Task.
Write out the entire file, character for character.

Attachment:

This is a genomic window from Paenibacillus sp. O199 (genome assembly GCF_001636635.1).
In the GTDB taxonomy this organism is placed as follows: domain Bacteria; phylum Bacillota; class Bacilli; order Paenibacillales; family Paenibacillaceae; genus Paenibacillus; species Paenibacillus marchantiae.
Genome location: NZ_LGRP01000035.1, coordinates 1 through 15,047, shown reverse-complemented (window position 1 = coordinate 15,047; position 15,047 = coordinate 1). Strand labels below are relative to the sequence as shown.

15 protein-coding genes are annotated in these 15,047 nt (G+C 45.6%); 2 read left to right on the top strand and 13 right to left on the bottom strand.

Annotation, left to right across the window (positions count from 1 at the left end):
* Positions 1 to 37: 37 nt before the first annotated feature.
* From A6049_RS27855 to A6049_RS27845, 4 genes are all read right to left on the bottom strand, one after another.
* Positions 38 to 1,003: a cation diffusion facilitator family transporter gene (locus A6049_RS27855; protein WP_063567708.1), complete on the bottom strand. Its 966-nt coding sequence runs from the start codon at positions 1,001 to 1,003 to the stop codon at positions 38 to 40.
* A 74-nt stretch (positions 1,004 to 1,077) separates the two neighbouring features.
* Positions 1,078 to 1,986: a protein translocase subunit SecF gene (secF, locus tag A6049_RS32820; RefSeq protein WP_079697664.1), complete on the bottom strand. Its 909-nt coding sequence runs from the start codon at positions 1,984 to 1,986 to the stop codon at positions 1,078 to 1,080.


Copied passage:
This is a genomic window from Paenibacillus sp. O199 (genome assembly GCF_001636635.1).
In the GTDB taxonomy this organism is placed as follows: domain Bacteria; phylum Bacillota; class Bacilli; order Paenibacillales; family Paenibacillaceae; genus Paenibacillus; species Paenibacillus marchantiae.
Genome location: NZ_LGRP01000035.1, coordinates 1 through 15,047, shown reverse-complemented (window position 1 = coordinate 15,047; position 15,047 = coordinate 1). Strand labels below are relative to the sequence as shown.

15 protein-coding genes are annotated in these 15,047 nt (G+C 45.6%); 2 read left to right on the top strand and 13 right to left on the bottom strand.

Annotation, left to right across the window (positions count from 1 at the left end):
* Positions 1 to 37: 37 nt before the first annotated feature.
* From A6049_RS27855 to A6049_RS27845, 4 genes are all read right to left on the bottom strand, one after another.
* Positions 38 to 1,003: a cation diffusion facilitator family transporter gene (locus A6049_RS27855; protein WP_063567708.1), complete on the bottom strand. Its 966-nt coding sequence runs from the start codon at positions 1,001 to 1,003 to the stop codon at positions 38 to 40.
* A 74-nt stretch (positions 1,004 to 1,077) separates the two neighbouring features.
* Positions 1,078 to 1,986: a protein translocase subunit SecF gene (secF, locus tag A6049_RS32820; RefSeq protein WP_079697664.1), complete on the bottom strand. Its 909-nt coding sequence runs from the start codon at positions 1,984 to 1,986 to the stop codon at positions 1,078 to 1,080.